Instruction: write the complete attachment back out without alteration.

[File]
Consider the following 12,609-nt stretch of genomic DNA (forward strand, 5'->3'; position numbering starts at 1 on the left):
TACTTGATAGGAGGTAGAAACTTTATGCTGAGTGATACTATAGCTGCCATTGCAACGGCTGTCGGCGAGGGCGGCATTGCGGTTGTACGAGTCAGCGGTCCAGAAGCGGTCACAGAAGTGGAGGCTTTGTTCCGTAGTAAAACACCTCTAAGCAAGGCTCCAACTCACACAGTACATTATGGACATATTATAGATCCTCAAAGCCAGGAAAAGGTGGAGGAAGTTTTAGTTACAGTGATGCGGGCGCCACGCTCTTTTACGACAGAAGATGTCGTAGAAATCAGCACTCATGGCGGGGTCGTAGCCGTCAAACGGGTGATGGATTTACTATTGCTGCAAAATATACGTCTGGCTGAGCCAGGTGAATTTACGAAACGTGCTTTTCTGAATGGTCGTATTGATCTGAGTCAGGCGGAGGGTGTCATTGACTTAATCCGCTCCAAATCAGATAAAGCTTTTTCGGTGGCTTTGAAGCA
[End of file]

Consider the following 12,609-nt stretch of genomic DNA (forward strand, 5'->3'; position numbering starts at 1 on the left):
TACTTGATAGGAGGTAGAAACTTTATGCTGAGTGATACTATAGCTGCCATTGCAACGGCTGTCGGCGAGGGCGGCATTGCGGTTGTACGAGTCAGCGGTCCAGAAGCGGTCACAGAAGTGGAGGCTTTGTTCCGTAGTAAAACACCTCTAAGCAAGGCTCCAACTCACACAGTACATTATGGACATATTATAGATCCTCAAAGCCAGGAAAAGGTGGAGGAAGTTTTAGTTACAGTGATGCGGGCGCCACGCTCTTTTACGACAGAAGATGTCGTAGAAATCAGCACTCATGGCGGGGTCGTAGCCGTCAAACGGGTGATGGATTTACTATTGCTGCAAAATATACGTCTGGCTGAGCCAGGTGAATTTACGAAACGTGCTTTTCTGAATGGTCGTATTGATCTGAGTCAGGCGGAGGGTGTCATTGACTTAATCCGCTCCAAATCAGATAAAGCTTTTTCGGTGGCTTTGAAGCA